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5 Reasons to Avoid a Bose 161 Speaker System at All Costs

Bose logo on a black speaker.

5 Reasons to Avoid a Bose 161 Speaker System at All Costs

Key Points

  • The Bose 161 Speaker System is a set of bookshelf speakers that are convenient for small spaces but lack in sound quality.
  • One reason to avoid the Bose 161 Speaker System is that they are not self-powered and require additional equipment and wiring.
  • These speakers have limited sound output and low bass output, making them unsuitable for larger rooms or those who enjoy deep bass frequencies.
  • The Bose 161 speakers cannot be directly used with a TV or computer and require an amplifier or receiver for power.
  • The limited customizability of the Bose 161 speaker system, including the need for speaker wire and potential wire visibility, is another reason to avoid them.

Everyone wants the best entertainment setup for their home or office nowadays, but how do you choose from the tons of options? Different types of speakers are available to fill every niche and need, and the choices can be confusing. We want to help by revealing five reasons to avoid a BOSE 161 Speaker System at all costs. 

Most consumers are not sound professionals trained in the nuances of audio technology. They know they want good sound quality, an easy setup with versatile employment options, and an affordable price. Beyond that, the finer points of building a sophisticated audio system are an unknown language. 

Our reasons to avoid a Bose 161 speaker system focus on why the average consumer with limited sound technology knowledge will find these speakers a poor choice. Those who want a simple speaker set to plug in and enjoy with music, TV, and movies should browse our alternative options later in the article.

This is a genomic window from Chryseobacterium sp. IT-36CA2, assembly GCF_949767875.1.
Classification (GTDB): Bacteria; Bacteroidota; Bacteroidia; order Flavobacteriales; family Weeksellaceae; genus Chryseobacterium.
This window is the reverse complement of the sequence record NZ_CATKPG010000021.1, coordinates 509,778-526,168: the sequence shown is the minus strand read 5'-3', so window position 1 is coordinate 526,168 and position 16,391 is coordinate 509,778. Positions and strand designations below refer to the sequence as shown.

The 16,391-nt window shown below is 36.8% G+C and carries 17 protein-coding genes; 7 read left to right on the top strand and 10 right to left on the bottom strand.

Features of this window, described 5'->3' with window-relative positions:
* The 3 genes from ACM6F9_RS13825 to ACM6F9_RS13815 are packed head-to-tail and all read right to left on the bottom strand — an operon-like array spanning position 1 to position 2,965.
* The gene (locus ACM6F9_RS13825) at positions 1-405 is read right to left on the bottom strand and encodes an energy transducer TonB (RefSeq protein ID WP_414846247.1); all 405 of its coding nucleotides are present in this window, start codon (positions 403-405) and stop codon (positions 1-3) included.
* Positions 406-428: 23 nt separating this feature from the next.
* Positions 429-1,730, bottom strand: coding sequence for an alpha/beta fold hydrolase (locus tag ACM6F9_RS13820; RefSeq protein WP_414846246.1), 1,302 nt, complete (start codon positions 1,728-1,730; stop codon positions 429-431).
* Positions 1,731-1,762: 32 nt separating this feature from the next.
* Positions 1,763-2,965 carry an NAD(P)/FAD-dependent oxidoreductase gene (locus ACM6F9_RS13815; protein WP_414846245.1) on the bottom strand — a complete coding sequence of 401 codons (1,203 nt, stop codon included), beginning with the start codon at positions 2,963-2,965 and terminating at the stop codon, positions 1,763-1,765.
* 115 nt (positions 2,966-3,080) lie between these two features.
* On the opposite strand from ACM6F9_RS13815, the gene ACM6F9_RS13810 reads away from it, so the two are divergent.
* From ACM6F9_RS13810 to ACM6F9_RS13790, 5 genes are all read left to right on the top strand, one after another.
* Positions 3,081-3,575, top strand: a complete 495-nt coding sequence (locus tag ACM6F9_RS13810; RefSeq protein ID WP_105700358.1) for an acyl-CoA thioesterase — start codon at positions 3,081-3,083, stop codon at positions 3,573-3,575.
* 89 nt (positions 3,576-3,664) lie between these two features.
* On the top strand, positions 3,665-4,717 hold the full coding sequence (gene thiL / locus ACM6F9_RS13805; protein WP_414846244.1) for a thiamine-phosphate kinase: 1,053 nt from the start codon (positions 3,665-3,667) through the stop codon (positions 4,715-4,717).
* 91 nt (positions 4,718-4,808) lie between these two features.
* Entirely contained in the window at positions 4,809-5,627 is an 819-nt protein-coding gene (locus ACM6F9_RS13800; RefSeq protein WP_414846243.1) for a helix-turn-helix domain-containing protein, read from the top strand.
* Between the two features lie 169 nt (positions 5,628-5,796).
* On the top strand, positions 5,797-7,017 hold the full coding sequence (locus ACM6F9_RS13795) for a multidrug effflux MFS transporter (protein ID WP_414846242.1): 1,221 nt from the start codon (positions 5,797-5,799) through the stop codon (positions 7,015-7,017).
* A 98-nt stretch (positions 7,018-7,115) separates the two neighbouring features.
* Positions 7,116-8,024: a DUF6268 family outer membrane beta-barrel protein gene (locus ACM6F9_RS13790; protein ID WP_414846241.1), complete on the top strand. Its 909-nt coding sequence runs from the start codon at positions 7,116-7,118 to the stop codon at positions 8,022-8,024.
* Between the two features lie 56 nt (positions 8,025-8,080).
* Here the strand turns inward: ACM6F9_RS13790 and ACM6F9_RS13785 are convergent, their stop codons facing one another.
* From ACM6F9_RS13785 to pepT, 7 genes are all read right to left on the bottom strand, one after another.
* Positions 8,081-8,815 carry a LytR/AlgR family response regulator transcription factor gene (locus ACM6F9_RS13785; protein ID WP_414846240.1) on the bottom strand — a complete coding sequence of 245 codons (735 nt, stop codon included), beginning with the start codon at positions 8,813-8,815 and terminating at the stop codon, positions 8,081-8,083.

Do I Really Want Bookshelf Speakers?

The Bose 161 Speaker System is a set of two bookshelf speakers. These popular speakers fit on shelves near your sound system or TV or are mounted on the wall. Their primary draw is convenience. You can place these smaller speakers in unobtrusive locations so they don’t require precious floor space. This is ideal for space-limited rooms or dwellings like apartments, offices, bedrooms, or smaller living rooms. 

Unfortunately, their main benefit is the main reason for avoiding bookshelf speakers. Their smaller size limits the sound quality they can deliver. The benefit of saving space means you get a smaller speaker. Let’s face it — you can only deliver so much sound quality from compact components, even with advanced audio technology. 

Bookshelf speakers offer acceptable sound quality in an average-sized room for an affordable price while saving space. Most models do this admirably. Discerning sound critics will find them far below other larger, more sophisticated speakers. The average consumer may find them acceptable, but our five reasons to avoid a Bose 161 speaker system demonstrate this set’s unsuitability. 

5 Reasons to Avoid a Bose 161 Speaker System at All Costs
Bookshelf speakers are designed to offer acceptable sound quality in an average-sized room. They offer an affordable price while saving space.

Reasons to Avoid a Bose 161 Speaker System 

There are no high-end discussions of precise sound variables here, only issues the average consumer will have if they buy these speakers. Our reasons are practical and focused on how everyday people with no audio background judge sound quality and ease of use.